PD: Sorry for replying after this long, but I just found this forum acquaintanced with it.
Thank you! I should find some sponge and fix a few of my Elektronikas.
(12-09-2021 10:21 PM)HP67 Wrote: [ -> ]Thank you! I should find some sponge and fix a few of my Elektronikas.

Wish you the most sucess! Plastic clips on these calculators are not to be trusted. When you think they'll flex out enough, they just snap off. I can anticipate that the search for that sponge will take long. After replacing the one on the keyboard... Why not having an extra bit around for the future? - I said to myself - I can only say that I'm still looking for that 0.5 cm sponge sheet. It sometimes too thick or not "spongy" enough. Good that I still have a bit left of the one in that frame.

Quick annotation regarding the keyboard assemby:

The plastic mat's traces on my MK61 are made out of some sort of carbon paste similar to the one often found in tv remote controls. This one I often see it fades out or tears apart with use/age. Mine's all right. I've seen some pictures of the MK52 having the traces made out of flat wire, like the IBM Model M. Seems that some of the MK61's were made like this, but very little is known from those variants. A very durable keyswitch option: metal vs metal instead of metal vs carbon paste. Not to be confused with the very early variants that have a tactile metal dome array, like in many of the HP's. Ultimate durability. But this is doomed if you want to change the sponge retaining the keys, since the black cover is plastic-riveted. Tic-Tac(TM) inside guaranteed.
Greetings all
New here, and found this place through this and other threads popping up in google when searching for info on Russian RPN calculators.
I just got an MK61 last week to compliment my weird wonderful and frankly unique MS1103, which I bought about 5 weeks ago.
The MK61 was billed as NIB but as seems commonplace this is a stretch to say the least. However its in vgc with all the accessories (even if they have clearly come from other MK61s Smile )
The mantissa '-' and the left most digit were barely glowing, indicating that classic contact problem, but I have managed to repair the display (despite me having one on the way as well - I thought I had nothing to loose.)
This thread in particular has been greatly helpful esp thanks to Jose for his superb translation. I am in the throws of translating the manual for the MS1103 so that will be avail if of interest soon - its 99% done. Also interesting to note the addressing issue pointed out by Danny, this helped me solve an issue I was having getting to grips with program branches that didnt work! I had worked out how to get round it but didnt understand why, until I read that info Smile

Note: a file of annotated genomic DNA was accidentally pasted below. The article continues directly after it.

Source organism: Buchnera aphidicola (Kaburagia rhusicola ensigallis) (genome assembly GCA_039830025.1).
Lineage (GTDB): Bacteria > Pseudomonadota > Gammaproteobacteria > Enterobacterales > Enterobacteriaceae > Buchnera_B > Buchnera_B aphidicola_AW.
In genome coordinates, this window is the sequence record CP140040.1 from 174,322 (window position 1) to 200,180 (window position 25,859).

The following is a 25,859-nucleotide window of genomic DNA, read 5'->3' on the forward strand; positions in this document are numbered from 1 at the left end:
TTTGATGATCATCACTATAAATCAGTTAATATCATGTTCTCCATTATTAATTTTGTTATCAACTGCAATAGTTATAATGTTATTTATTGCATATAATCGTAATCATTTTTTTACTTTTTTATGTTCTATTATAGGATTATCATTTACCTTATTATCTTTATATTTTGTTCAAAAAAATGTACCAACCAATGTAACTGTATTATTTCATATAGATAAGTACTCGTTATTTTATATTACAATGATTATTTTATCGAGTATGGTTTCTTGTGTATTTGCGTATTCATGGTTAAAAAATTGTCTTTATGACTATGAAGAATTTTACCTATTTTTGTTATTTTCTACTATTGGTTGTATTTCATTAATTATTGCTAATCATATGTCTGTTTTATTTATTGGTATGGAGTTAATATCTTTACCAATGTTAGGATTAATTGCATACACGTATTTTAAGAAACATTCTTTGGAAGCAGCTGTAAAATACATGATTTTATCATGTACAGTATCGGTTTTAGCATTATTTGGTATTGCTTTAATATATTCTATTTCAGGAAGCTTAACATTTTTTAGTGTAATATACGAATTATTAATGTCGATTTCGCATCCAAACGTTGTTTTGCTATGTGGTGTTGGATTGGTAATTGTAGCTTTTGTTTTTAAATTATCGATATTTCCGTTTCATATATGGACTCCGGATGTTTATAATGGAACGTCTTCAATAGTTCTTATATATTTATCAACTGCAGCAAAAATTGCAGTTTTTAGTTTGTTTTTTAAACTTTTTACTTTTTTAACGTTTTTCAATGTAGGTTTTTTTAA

I will perhaps make a post about the MC1103 and also one about the display repair, but for now hello to all and thanks for the super info in this thread Smile

PS note to admins. I came here for the Russian stuff and know nothing of HP calcs, so the security questions were almost impenetrable for me. I had quite a few attempts before I managed to crack the HP mystery.
BTW, they are Soviet calculators, not "Russian". Most advanced models like MK-52 and MK-61 were developed and produced in Kyiv, Ukraine. MC1103 it's Kazan, Tatarstan.
Yes of course you are right, but even Soviet isnt quite right as mine were both made after the fall of the USSR, despite clearly being deveolped during the Soviet era. I was aware the MK61 was made in Ukraine, and at first belived the MS1103 to be so too, but have since seen that it was made in what is now Russian republic....So im half right. But you knew what I meant Smile
I work lots on Soviet Synths - which is where my fascination with Soviet electronics comes from, and many of these are similar in that they were developed during Soviet era but some remained in production into the early 90s. I love the electronics in them and im learing all the time

(11-12-2018 11:53 PM)HP67 Wrote: [ -> ]Hi, does anybody have a PDF copy of this? Apparently you have to pay to use scribd... not sure why anybody would post there.

The poster gets a commission, maybe.
(11-12-2018 11:53 PM)HP67 Wrote: [ -> ]Hi, does anybody have a PDF copy of this?
There's a copy on the Internet Archive (as pdf, OCRed and also readable online)